The Sunday Star-Times (Auckland, New Zealand)
March 24, 2014
The Malaysia Airlines jet that disappeared two weeks ago was carrying a consignment of lithium-ion batteries in its hold. The batteries have been previously blamed for causing fires on aircraft.
After days of questioning about cargo being on the missing airliner, the Malaysian authorities finally confirmed on Friday that the plane had been carrying the batteries, which are used in almost every mobile phone and laptop computer on the planet. They were packed observing all standard safety procedures, officials said.
However, such batteries have been connected with aircraft safety incidents and at least one previous accident - when a UPS cargo flight caught fire and crashed in Dubai in September 2010. They also caused a fire on a UPS flight that made an emergency landing in Philadelphia in 2006.
Air safety experts have warned about the dangers of transporting batteries. The carrying of lithium-metal batteries on passenger aircraft has already been banned.
A fire on board flight MH370 remains one of the more credible theories involving the aircraft's disappearance. The behavior of the jet after it vanished from civilian radar could be consistent with attempts by the pilots to deal with an on-board fire.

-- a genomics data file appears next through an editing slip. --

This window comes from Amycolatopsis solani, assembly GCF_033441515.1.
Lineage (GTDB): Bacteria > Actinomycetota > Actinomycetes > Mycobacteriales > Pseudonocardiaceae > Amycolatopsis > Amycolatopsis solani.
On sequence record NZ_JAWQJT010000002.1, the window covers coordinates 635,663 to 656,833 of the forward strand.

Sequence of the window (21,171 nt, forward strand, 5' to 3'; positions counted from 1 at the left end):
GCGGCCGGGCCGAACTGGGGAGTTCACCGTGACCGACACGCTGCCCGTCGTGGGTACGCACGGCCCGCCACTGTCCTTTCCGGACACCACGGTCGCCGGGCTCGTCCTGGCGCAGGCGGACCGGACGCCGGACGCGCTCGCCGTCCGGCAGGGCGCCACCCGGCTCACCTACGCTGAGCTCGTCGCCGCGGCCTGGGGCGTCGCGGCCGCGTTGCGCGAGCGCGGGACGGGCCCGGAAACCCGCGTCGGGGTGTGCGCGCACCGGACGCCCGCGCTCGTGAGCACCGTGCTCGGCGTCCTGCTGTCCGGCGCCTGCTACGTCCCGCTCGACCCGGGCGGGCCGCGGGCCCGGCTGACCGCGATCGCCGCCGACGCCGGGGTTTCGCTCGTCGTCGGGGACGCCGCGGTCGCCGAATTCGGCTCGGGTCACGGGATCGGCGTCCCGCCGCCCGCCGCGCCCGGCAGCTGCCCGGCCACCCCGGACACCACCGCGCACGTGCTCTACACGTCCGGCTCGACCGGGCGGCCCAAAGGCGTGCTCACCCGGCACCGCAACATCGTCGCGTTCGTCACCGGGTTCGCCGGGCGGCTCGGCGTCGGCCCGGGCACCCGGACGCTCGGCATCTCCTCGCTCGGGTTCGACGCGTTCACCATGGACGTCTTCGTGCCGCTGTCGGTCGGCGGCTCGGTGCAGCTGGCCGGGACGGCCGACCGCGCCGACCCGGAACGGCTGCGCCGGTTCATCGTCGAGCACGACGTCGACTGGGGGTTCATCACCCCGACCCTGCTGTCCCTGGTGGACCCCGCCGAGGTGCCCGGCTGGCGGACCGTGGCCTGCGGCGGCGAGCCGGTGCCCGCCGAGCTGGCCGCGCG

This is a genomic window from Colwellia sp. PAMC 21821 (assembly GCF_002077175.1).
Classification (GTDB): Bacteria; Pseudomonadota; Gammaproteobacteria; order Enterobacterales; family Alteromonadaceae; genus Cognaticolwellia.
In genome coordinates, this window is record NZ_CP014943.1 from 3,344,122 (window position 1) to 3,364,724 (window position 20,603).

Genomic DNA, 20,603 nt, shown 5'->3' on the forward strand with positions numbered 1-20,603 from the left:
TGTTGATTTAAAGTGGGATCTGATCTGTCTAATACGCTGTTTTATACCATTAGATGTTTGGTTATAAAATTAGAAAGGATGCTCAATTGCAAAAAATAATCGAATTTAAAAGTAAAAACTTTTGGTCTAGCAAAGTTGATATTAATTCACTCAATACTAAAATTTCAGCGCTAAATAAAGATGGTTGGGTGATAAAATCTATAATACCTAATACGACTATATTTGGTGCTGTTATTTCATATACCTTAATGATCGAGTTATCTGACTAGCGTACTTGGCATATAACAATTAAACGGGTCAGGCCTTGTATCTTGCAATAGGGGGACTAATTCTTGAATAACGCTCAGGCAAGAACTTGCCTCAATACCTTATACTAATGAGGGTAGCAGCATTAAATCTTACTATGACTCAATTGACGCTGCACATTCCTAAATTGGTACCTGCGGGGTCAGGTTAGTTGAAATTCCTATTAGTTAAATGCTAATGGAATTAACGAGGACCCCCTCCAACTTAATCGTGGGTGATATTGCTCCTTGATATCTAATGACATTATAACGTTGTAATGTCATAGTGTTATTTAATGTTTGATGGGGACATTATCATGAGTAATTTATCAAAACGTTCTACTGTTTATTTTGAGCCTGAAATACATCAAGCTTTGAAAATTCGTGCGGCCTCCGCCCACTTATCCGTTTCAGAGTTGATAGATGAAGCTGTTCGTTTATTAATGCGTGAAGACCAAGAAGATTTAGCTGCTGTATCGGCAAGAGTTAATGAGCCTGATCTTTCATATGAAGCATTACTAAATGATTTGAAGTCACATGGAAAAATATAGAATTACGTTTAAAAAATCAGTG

One theory has it that a fire could have knocked out communications equipment and produced enough smoke to suffocate the crew but might have been sufficiently slow burning to allow the aircraft to continue flying on autopilot.
Lithium-ion batteries have a good safety record—it is estimated that more than a billion of them are flown safely around the world every year—but there have been incidents of fires in laptops and phones.
They have been known to burst into flames, prompting global recalls by Sony, Hewlett-Packard, Toshiba and others.
Boeing's 787 Dreamliner aircraft suffered a series of setbacks when lithium batteries installed as part of the plane suffered electrical fires.
Malaysia Airlines chief executive Ahmad Jauhari Yahya said the jet had carried 3.5 tons of mangosteens, a tropical fruit, and no hazardous cargo. "These are not regarded as dangerous goods . . . and were packed as recommended by the International Civil Aviation Organization."
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